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Midvale Main Street Theatre
Amelia Rose Moore as Elle Woods and Megan Lyon as Brooke Wyndam with ensemble in Midvale Main Street Theatre's Legally Blonde.

“LEGALLY BLONDE: THE MUSICAL,” Midvale Main Street Theatre, through Aug. 31, $12-$15, midvaletheatre.com or 801-566-0596

MIDVALE — “Legally Blonde: the Musical” breaks nearly each law of musical theater. It’s a film-to-stage adaptation that is more memorable than the original. The songs are silly and forgettable but effective for the spirit of the show. And the sugar rush of the empty calories in this pink cotton candy confection is satisfyingly sweet.

Thanks to the super-charged Midvale Main Street Theatre cast and a stand-out performance, “Legally Blonde” is a bright and sparkly, high-energy production.

What director Aleksndr Arteaga gets so entertainingly correct is the requisite silly-serious tone to make the show rewarding.

Following the storyline of the 2001 movie that starred Reese Witherspoon, Elle Woods is the lovable Malibu Barbie UCLA sorority girl who follows her pretentious ex-boyfriend Warner Huntington III to Harvard Law School and eventually realizes that she can be pretty in pink while still earning academic success and respect of her “serious” peers.

Amelia Rose Moore as Elle is the revelation that makes “Legally Blonde” work so well. The featherweight lines are delivered with passionate conviction, and Moore has a commanding stage presence and an appealing voice. What could be a cartoon-like role is endearing and effervescent.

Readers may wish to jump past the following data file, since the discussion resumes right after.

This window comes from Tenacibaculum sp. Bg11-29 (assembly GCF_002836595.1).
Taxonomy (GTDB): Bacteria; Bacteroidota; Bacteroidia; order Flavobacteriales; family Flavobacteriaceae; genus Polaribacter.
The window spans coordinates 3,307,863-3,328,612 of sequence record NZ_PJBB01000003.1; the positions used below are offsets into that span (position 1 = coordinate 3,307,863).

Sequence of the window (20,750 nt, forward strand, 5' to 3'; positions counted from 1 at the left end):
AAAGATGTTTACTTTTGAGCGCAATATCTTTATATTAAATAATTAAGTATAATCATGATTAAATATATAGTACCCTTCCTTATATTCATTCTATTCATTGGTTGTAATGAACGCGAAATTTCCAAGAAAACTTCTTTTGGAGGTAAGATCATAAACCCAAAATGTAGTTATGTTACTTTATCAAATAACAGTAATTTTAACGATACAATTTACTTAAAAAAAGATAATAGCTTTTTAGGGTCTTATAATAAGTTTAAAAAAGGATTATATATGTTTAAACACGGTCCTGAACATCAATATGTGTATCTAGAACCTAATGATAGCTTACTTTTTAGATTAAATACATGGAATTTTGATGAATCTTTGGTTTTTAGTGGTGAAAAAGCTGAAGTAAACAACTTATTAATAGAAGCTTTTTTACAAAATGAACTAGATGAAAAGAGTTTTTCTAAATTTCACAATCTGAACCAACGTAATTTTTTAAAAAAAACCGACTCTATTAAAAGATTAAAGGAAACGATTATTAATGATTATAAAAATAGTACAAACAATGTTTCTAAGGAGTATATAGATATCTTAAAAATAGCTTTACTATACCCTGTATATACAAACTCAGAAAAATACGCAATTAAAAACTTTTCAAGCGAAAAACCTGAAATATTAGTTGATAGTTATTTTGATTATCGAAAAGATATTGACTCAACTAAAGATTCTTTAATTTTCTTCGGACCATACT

As you’d expect with its Girl Power! theme, the supporting cast of women shines: Megan Lyon as Brooke Wyndam, the fitness queen on trial for murder; Leah Jacobs as the ditsy hairdresser Paulette Buonofuonte; and Tia Galanis as Elle’s adversary-turned-advocate Vivienne Kensington.

The Greek chorus of sorority-sister supporters exemplify cheerleader pep throughout, and the Energizer Bunny choreography by Aaron Ford is high-stepping fun.

Some pivotal, dramatic moments are glossed over too quickly. Losing the opportunity to vary the tempo with no chance for the audience to absorb the weight of the moment are Elle’s clothing snafu at the law school party and the confrontation between Elle and Professor Callahan.

There are other minor quibbles with some artistic decisions, but there’s no major detraction from the irresistible treat of “Legally Blonde.”

Cautionary advisory: Brief sexual innuendo and irreverent slang